The external integrity commission, made up of professors Marc Loth (Tilburg University) and Ton Hol (Utrecht University), spent a number of months assessing whether Van den Boom had committed plagiarism in orations held as rector magnificus of UvA and in her dissertation. The commission concluded that while there is ‘[a pattern of] inadequacies in source citations and sloppiness when it comes to referring to other people’s intellectual work’, Van den Boom has not committed plagiarism since she ‘did not attempt to pass off other people’s insights as her own’.

UvA has decided to remove Van den Boom’s orations from its website. The university has asked the former rector to add “missing citations and the associated quotation marks” so the orations can be reposted. Van den Boom is free to request a second opinion from the Netherlands Board on Research Integrity (LOWI) within the next six weeks. The university will issue its definite decision on the matter after this period.


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Commission does not find plagiarism in Van den Boom’s work

Sloppy, perhaps – but hardly plagiarism. This was concluded by a commission of inquiry…


The commission’s ruling has created some uncertainty regarding the definition of plagiarism. According to the current plagiarism guidelines for students – including students at Erasmus University – the individual’s motives for copy-pasting are irrelevant: taking over passages from other people’s work without citing the source and using quotation marks is considered plagiarism, regardless of whether you pass these words off as your own. That is why UvA has reiterated that the existing plagiarism guidelines for students continue to apply unaltered.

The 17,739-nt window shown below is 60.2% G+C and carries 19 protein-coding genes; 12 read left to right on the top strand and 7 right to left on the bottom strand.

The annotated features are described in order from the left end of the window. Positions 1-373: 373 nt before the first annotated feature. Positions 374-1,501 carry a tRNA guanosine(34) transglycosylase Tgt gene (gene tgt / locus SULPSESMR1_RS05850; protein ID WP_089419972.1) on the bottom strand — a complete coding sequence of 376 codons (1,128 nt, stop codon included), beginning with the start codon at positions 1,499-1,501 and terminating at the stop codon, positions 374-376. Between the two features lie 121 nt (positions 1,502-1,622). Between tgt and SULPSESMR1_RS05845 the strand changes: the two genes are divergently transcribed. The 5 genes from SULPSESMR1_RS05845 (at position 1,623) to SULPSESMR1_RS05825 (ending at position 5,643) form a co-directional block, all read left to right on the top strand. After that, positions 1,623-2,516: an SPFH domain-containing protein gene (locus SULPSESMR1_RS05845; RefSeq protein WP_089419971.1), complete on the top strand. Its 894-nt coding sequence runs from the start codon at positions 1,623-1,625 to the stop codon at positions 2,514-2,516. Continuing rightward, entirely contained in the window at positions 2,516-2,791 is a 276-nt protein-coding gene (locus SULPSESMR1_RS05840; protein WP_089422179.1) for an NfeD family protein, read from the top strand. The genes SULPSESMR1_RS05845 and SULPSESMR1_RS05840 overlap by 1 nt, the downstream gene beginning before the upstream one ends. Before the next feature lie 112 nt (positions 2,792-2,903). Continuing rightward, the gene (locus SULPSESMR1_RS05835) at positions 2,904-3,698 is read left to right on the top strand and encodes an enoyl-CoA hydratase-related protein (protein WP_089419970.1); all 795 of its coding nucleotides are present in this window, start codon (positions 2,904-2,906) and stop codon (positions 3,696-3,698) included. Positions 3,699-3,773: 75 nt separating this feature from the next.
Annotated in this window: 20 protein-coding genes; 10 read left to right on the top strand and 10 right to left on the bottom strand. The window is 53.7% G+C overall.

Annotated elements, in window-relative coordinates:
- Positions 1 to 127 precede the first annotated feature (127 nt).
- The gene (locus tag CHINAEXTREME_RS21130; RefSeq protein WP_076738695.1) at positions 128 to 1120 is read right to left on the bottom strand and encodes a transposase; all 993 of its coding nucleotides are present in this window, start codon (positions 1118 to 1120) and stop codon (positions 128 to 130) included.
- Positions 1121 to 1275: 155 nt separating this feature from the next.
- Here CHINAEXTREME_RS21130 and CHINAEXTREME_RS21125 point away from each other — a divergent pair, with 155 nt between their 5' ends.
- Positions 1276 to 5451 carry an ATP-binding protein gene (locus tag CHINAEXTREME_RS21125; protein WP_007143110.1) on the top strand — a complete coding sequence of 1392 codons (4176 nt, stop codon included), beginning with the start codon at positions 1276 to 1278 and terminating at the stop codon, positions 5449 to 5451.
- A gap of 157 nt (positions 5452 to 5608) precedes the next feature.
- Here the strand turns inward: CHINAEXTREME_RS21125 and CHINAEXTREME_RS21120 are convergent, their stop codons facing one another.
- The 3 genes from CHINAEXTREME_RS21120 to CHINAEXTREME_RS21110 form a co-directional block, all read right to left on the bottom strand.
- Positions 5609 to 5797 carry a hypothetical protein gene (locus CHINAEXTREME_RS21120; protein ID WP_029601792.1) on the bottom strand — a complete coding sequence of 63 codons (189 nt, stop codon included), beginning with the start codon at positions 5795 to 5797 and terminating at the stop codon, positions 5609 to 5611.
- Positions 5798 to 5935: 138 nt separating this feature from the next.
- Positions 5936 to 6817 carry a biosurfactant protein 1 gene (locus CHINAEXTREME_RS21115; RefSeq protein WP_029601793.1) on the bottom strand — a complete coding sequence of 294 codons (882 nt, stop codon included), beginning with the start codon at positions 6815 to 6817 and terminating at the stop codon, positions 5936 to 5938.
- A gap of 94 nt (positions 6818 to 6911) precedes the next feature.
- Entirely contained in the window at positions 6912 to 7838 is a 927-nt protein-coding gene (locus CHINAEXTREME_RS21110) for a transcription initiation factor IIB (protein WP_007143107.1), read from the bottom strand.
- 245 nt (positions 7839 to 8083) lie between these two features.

EUR’s Executive Board previously refrained to respond to Roel Pieterman’s call to distance itself from the ruling. The former member of the ESL Examination Board expects student will refer to the commission’s statement in cases where they are accused of plagiarism, and these cases will become more difficult to establish. According to Gijs van Oenen, Chair of the ESPhil Examination Board, it is unlikely that this ruling will create new obstacles in assessing student plagiarism.

Email investigation

Several days after Van den Boom had stepped down as interim dean of Erasmus School of History, Culture and Communication (ESHCC), an article published in NRC Handelsblad accused her of plagiarism in her ‘dies’ orations as UvA rector and in her dissertation. This was soon suspected to be a settling of scores by ESHCC staff members who disagreed with the plans Van den Boom had drawn up for the faculty’s future. The Executive Board ordered an outside firm to investigate the mailboxes of 22 staff members, but was unable to locate the source for the article in NRC. Last week the Board apologised for ordering this investigation.


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Plagiarism and investigation at the ESHCC

How a plagiarism case at the ESHCC led to a 'sick culture' and an e-mail investigation…